[Deathpenalty] death penalty news----worldwide
rhalperi at mail.smu.edu
Fri Aug 18 22:34:25 UTC 2006
CENTRAL AFRICAN REPUBLIC:
Rebel chief faces death penalty
The prosecutor in a Central African Republic case against a rebel leader
accused of plotting to assassinate President Francois Bozize requested a
death penalty on Friday.
Jean-Jacques Larmassoum, known as "lieutenant Larma", has admitted to
charges including threatening state security, conspiracy and rebellion,
and has alleged ex-president Ange-Felix Patasse hatched the plot.
"Larmassoum is guilty as charged, notably for serious crimes such as
assassinations, threatening state security, complicity, rebellion
etcetera," said prosecutor Modeste-Martineau Bria.
Bria rejected defence counsel claims that Larmassoum was insane, and also
requested "severe sentences" for co-defendants Sosthene Guetel and
Lydie-Florence Ndouba, members of Patasse's Central African People's
Liberation Movement (APRD).
The APRD made itself known by claiming responsibility - in communiqus
signed by "lieutenant Larma" - for raids conducted in September and
December 2005 in the towns of Markounda and Kabo, in the northwest of the
'Recruit commandos to assassinate Bozize'
Prosecutors said the rebels answered to Patasse and their "goal was to
destabilise republican institutions and to take power".
At the time of his arrest on February 24, Larmassoum was allegedly trying
to recruit commandos to assassinate Bozize.
Patasse, who lives in exile in Togo, is to be tried in absentia next month
for misappropriation of public funds.
He is also accused by the international human rights federation (IHRF) of
war crimes committed by his forces in defeating a first coup attempt by
Bozize, launched from neighbouring Chad in October 2002.
(source: News 24)
Japan cult death sentence upheld ---- The gas attack killed 12 and left
A court has upheld the death sentence for a Japanese chemist who oversaw
the development of nerve gas used in a 1995 attack on the Tokyo subway.
Masami Tsuchiya, 41, was sentenced to death in January 2004 for his role
in the attacks, which killed 12 people.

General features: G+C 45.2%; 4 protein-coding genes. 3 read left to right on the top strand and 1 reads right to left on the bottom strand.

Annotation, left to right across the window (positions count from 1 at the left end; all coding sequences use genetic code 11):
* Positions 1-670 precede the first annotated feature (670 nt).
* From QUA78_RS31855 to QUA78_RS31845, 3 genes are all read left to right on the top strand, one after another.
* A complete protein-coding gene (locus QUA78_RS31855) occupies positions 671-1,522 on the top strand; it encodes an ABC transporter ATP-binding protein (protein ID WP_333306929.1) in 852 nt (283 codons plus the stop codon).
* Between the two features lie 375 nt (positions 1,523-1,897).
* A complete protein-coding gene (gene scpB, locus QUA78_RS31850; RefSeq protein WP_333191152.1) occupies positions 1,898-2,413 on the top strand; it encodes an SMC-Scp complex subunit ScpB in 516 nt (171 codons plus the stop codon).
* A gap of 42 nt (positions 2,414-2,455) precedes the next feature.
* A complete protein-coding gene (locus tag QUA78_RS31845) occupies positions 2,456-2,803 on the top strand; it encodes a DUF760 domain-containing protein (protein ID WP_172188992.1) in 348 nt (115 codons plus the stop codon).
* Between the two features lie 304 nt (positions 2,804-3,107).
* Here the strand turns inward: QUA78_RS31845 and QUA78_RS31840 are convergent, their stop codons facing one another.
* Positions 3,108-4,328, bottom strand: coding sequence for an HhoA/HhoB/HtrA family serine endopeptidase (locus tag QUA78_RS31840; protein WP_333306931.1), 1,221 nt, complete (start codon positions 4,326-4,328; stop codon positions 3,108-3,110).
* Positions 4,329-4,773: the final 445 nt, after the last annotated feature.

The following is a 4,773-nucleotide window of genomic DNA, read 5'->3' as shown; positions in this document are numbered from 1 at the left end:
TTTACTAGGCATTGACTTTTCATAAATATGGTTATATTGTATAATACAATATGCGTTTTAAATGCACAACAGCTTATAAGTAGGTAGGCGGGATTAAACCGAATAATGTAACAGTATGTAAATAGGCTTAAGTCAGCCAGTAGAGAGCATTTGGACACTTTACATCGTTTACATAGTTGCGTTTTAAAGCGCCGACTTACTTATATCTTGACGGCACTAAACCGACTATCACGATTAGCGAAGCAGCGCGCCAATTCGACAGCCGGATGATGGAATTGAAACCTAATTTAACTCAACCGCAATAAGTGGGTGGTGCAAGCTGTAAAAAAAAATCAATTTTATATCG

Prosecutors said he was the 2nd most important person in the Aum Shinrikyo
cult, which was behind the attack, after leader Shoko Asahara.
Asahara was sentenced to death in February 2004.
The Tokyo High Court said Tsuchiya, who was studying for a doctorate in
chemistry, played in a key role in the cult's drive to develop chemical
weapons including VX, mustard and sarin gases.
"The Aum-related crimes, such as the sarin gas attack, could not have
taken place without him, and he was at the centre of the crimes," Kyodo
news agency quoted Judge Yu Shiraki as saying.
Tsuchiya was also convicted of producing sarin gas for a July 1994 attack
on a residential area in the central city of Matsumoto, which killed 7
people and injured 144 others.
The Tokyo subway attacks shocked the Japanese public.
Judicial proceedings against the accused have gone on for years,
complicated by lengthy witness testimony and replacements to the legal
Altogether, 12 cult members have been sentenced to death, but none of the
sentences have yet been carried out.
The cult changed its name to Aleph in 2000 and has renounced violence, but
is still heavily monitored by police.
(source: BBC News)
Genocide suspects won't face execution in Rwanda ---- Move meant to
encourage nations to extradite suspected ringleaders
Rwanda plans to strike capital punishment for genocide suspects from its
statute books to encourage European and North American countries to
extradite suspected masterminds of the 1994 genocide, the attorney general
Rwanda has repeatedly demanded that Western nations extradite any genocide
suspects they may know are living in their countries, but some nations
have expressed reservations because Rwanda has the death penalty.
"I have just submitted a draft law on the waivers to the minister of
justice," Attorney General Martin Ngoga told The Associated Press.
Last month, Rwanda released a list of 93 genocide suspects thought to be
living in Western Europe and North America. Many on that list are former
political leaders and businesspersons.
"We know that capital punishment is a sensitive subject in Rwanda but we
would rather compromise a little and get the suspects here for trial than
allow them to roam the world freely," said Ngoga.
Rwandan genocide survivors' organizations have denounced moves to remove
capital punishment for any genocide suspects, especially those outside the
country, who they consider to be planners of the genocide.
The 1st and only execution of genocide convicts was carried out in 1998 at
a football field in the Rwandan capital, Kigali. In spite of pressure from
Western governments, 22 convicts were executed by firing squad.
About 600 convicts are on death row in Rwanda's crowded prisons.
Only the United States has extradited a genocide suspect to Rwanda. Last
year, Enos Kagaba was deported from Minnesota after he was judged to have
entered the United States illegally.
Belgium, Netherlands, Denmark and Switzerland have been pursuing genocide
suspects through their own courts.
The International Criminal Tribunal for Rwanda that sits in the
northwestern Tanzania town of Arusha tries suspected masterminds of the
1994 genocide during which more than half a million members of the Tutsi
ethnic minority and moderates from the Hutu majority were slaughtered.
The tribunal was set up in 1994 and has so far convicted 20 suspects and
acquitted 3. Trials are under way for 27 others.
(source: Associated Press)
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